Senate Republican leaders are considering calling a meeting of the rank and file for early January to settle the fate of GOP Leader Trent Lott in the wake of a racially-charged controversy, party sources said Monday.
These sources, who spoke on condition of anonymity, said officials were discussing a Jan. 6 date for the session. That's the day before the Senate offically convenes for a new session under GOP control.
Several Republicans declared their support for such a meeting on Sunday, and Sen. Conrad Burns, R-Mont., joined that effort Monday.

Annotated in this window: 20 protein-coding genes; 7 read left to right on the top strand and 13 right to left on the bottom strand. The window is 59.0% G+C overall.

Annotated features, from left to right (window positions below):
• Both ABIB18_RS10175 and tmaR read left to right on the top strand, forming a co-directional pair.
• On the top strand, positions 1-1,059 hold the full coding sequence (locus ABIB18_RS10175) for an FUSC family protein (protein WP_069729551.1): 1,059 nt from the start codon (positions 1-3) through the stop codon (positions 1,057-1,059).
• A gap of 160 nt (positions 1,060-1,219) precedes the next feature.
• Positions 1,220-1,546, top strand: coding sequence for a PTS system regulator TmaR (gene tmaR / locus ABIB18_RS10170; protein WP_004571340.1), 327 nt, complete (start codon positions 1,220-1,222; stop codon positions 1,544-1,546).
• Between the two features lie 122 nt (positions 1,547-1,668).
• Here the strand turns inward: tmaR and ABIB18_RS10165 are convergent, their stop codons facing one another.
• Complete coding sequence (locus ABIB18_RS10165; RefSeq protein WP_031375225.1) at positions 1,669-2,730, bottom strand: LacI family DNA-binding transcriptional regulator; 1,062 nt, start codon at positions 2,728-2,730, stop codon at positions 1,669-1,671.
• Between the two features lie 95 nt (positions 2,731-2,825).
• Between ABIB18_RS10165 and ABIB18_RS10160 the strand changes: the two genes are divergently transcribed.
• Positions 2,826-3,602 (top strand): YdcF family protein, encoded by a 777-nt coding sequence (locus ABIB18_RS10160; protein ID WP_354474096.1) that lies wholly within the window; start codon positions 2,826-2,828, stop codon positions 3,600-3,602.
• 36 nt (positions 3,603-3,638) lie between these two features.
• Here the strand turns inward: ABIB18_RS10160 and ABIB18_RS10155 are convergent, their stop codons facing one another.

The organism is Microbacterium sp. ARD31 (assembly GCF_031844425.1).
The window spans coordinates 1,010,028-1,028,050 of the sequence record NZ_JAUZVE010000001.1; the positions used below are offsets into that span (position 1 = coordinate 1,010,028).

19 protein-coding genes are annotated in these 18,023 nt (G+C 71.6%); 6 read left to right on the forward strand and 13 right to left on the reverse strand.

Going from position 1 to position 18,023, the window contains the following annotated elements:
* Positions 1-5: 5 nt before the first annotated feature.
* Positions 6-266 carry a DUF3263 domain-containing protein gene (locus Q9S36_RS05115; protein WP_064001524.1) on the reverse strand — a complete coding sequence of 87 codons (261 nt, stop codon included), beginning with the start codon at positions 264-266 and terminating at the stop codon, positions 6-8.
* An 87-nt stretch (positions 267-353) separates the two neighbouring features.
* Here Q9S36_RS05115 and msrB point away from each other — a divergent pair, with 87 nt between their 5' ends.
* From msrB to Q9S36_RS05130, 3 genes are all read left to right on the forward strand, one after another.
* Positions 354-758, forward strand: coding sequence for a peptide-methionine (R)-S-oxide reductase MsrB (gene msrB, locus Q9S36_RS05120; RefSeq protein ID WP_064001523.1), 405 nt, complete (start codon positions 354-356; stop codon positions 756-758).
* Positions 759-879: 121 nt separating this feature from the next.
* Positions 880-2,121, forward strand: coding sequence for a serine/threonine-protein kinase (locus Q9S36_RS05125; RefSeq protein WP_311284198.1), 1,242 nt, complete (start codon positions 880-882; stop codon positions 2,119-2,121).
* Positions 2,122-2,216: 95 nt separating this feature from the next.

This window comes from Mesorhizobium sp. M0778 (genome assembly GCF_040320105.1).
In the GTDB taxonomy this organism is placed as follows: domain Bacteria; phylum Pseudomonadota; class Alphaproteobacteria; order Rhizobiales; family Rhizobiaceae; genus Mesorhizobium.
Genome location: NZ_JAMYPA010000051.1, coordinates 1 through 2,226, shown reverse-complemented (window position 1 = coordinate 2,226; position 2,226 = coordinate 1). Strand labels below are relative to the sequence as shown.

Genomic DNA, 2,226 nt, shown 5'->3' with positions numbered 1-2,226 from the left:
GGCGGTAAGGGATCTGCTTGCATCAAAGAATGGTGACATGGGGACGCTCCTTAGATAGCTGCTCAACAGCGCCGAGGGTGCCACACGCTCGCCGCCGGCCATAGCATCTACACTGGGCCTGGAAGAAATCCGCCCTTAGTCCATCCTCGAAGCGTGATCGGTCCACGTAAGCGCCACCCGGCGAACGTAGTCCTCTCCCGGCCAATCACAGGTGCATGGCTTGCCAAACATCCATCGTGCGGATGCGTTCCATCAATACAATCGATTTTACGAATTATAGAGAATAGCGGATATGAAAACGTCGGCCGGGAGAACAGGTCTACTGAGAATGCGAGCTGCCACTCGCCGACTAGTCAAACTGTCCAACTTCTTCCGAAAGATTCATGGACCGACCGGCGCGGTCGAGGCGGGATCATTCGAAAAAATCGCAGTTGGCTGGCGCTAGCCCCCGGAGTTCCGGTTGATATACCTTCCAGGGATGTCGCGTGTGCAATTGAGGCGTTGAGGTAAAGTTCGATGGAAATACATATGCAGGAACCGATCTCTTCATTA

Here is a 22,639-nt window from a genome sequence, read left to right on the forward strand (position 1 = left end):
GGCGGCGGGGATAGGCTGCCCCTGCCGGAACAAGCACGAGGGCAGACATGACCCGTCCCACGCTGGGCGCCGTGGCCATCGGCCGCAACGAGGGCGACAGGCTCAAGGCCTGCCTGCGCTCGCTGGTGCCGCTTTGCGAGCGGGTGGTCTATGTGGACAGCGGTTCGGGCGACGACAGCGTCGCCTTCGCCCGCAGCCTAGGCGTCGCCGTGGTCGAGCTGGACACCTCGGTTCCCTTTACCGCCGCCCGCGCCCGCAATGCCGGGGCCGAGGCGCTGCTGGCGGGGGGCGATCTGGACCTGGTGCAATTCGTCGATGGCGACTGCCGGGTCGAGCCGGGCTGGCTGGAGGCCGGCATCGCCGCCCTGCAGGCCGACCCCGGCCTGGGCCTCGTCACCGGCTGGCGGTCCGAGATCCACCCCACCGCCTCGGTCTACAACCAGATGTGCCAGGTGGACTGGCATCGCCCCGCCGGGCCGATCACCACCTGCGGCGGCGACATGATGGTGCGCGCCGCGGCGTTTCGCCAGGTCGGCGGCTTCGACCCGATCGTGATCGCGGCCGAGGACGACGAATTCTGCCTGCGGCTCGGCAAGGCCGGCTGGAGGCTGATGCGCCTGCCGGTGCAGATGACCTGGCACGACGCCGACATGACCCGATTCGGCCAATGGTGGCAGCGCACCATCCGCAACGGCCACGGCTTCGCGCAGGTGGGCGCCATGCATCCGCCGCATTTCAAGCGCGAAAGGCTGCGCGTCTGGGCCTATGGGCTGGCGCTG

"It is not fair for us to leave Sen. Lott's future as Senate majority leader uncertain, nor is it helpful for the party to let the issue go unresolved," Burns said in a statement. "There needs to be some closure very soon."
The developments came as White House spokesman Ari Fleischer called Lott's support of a 1948 segregationist presidential campaign "offensive and repugnant," increasing pressure on the GOP's Senate chief amid a challenge to his leadership.
Fleischer refused several times to defend Lott's position as GOP Senate leader one day after Oklahoma Sen. Don Nickles called for new leadership elections.
"The White House isn't commenting on that," Fleischer said. "The White House doesn't comment on every idea, every motion."